Airbnb opponents and backers held a pair of rallies at San Francisco’s City Hall on Tuesday as city officials continue to consider regulating short-term rentals and the increasingly popular practice of home-sharing. Airbnb, currently valued at $10 billion based on a recent round of venture financing, has operated in a legal gray area until now.
In the morning, a coalition of landlords and housing advocates condemned home-sharing, arguing that vacation and short-term rentals are squeezing affordable housing out of the city. Supervisor David Chiu has proposed legislation that would require Airbnb hosts to pay San Francisco‘s hotel tax and create a public registry of hosts.
But opponents says Chiu’s proposal doesn’t go far enough. A group that includes housing activist Calvin Welch, former planning commissioner Doug Engmann and PR executive Dale Carlson is calling for placing much tougher restrictions on short-term rentals. Their proposal would restrict Airbnb rentals to neighborhoods with commercial zoning, and it would require hosts to show proof of insurance.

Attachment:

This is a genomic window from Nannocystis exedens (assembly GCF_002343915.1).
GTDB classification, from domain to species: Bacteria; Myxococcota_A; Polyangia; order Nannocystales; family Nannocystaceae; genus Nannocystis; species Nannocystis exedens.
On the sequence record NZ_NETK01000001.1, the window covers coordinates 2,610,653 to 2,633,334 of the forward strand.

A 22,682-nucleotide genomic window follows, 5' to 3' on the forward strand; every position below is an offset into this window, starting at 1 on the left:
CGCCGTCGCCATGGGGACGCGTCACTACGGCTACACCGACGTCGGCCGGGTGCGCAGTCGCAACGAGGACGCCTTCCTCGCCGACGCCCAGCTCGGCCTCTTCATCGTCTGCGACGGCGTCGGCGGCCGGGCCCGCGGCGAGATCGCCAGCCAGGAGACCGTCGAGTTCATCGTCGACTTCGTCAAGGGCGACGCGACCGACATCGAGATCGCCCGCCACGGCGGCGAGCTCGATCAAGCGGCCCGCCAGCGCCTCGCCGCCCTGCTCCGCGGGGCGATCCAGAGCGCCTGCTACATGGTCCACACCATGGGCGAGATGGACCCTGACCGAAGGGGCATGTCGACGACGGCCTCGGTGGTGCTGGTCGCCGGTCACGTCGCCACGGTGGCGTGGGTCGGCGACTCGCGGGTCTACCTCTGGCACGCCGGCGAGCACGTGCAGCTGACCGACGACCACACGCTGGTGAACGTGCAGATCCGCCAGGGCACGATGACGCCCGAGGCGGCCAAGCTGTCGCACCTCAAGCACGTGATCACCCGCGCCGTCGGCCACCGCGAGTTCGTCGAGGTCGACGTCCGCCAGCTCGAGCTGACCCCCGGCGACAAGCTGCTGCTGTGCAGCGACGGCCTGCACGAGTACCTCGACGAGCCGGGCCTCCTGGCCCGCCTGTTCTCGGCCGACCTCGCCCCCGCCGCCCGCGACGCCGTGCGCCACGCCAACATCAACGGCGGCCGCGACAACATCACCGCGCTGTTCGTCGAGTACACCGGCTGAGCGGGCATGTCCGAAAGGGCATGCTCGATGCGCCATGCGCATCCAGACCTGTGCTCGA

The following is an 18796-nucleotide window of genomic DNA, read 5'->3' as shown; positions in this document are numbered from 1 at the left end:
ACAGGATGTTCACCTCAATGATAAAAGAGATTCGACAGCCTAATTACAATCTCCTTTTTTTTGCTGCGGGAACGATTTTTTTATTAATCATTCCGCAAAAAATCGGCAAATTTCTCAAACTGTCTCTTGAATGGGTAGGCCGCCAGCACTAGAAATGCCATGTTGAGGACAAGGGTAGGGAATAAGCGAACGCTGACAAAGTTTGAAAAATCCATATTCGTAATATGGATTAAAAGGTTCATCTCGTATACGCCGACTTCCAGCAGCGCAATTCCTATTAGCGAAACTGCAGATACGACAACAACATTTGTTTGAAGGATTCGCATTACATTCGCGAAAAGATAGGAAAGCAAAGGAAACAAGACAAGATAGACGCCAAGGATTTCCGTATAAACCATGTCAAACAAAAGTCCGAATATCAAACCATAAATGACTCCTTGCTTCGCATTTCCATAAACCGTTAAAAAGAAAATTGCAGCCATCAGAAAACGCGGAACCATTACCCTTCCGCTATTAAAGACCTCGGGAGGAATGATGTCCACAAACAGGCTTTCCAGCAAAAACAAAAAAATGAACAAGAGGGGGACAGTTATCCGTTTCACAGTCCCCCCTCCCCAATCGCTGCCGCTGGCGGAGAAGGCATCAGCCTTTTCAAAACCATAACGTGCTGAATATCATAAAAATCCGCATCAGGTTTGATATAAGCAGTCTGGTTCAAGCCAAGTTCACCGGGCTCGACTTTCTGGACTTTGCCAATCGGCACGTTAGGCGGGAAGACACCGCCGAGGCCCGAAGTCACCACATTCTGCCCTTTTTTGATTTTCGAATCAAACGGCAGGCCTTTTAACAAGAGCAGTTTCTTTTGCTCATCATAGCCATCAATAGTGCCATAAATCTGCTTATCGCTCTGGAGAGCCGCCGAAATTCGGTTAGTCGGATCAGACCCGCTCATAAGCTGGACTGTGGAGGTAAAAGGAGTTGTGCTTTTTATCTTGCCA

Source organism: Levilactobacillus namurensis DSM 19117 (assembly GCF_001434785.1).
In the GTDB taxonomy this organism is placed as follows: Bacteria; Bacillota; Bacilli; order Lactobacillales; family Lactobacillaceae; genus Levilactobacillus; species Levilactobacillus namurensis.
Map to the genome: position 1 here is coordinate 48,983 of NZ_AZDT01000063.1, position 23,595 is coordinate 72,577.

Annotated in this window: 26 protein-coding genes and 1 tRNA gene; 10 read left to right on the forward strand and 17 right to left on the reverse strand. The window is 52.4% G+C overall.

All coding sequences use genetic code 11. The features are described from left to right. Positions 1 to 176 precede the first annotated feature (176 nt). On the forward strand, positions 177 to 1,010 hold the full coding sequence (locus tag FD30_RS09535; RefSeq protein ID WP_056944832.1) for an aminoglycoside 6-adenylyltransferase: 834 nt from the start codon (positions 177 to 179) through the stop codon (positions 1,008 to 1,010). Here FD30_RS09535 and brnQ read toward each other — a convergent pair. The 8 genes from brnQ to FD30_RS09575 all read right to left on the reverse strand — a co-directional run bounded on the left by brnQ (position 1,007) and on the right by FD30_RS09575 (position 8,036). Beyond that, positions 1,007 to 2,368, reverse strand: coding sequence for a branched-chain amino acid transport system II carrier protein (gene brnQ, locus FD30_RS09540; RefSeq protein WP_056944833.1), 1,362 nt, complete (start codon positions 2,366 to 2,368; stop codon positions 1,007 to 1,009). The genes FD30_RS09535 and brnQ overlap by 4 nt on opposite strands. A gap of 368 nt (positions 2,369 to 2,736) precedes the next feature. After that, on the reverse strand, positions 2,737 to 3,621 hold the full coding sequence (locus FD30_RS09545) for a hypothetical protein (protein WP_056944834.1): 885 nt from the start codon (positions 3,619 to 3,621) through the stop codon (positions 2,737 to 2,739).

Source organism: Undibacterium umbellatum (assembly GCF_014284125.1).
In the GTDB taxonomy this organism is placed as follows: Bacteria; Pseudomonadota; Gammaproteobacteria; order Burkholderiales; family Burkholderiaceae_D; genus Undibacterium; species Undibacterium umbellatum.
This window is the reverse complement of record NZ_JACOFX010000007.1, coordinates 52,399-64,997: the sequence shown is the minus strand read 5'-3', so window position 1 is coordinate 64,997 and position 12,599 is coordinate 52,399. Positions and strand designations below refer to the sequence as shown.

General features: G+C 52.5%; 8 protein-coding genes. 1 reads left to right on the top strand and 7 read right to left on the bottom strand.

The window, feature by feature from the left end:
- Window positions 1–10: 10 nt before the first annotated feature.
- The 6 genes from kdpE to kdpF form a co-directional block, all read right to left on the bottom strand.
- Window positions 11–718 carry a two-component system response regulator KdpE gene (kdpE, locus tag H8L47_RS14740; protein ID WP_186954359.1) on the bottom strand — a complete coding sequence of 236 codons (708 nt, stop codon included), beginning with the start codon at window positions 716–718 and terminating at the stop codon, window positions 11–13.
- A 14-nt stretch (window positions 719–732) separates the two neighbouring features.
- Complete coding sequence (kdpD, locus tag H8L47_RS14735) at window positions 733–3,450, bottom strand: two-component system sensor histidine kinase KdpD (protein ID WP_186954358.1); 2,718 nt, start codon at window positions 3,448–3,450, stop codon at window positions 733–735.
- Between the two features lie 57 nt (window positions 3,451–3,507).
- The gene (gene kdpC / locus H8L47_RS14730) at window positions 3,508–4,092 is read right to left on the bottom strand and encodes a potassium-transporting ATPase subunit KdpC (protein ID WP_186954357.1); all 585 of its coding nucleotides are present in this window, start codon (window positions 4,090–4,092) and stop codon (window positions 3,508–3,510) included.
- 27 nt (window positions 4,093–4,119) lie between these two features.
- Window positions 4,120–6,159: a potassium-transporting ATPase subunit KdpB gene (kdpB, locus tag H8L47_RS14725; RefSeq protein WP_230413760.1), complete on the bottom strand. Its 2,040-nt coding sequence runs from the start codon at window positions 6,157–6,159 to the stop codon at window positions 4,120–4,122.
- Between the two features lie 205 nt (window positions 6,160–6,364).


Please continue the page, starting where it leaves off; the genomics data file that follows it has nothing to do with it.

On Tuesday afternoon, Airbnb backers held a rally of their own in response to the proposed rule changes.
Victoria Schaller came to the rally with her dog, Princess. Schaller has done some cleaning for Airbnb hosts. “I support it because it helps people make a little extra money,” she said.
She was joined by Tish Kronen, who rents out her home through Airbnb. “I’m going through a divorce, and if I didn’t have this, I don’t know if I’d make it through.”
Ken Goff has been an Airbnb host in the past, but he doesn’t currently have a spare bedroom. Still, he attended Tuesday’s rally at Civic Center Plaza. “I believe really strongly in letting small businesses use technology to make money,” he said.
The Airbnb debate has some similarities to the controversy over ride services such as Lyft and Uber. Frank Fahy drives a taxi in San Francisco, and he has watched a lot of business go to ride services recently. “Everyone who has a car is getting into the taxi business,” he said.
To supplement is income, he started renting out his house as a short-term rental a couple months ago. But he’s worried that new restrictions will prevent him from continuing.
Kathryn Blum rents a spare guest room in her Potrero Hill home, which brings business to the neighborhood, she argued. “It’s my property — I want to be able to do with it as I choose. But I don’t think the harsh regulations will let me keep my home.”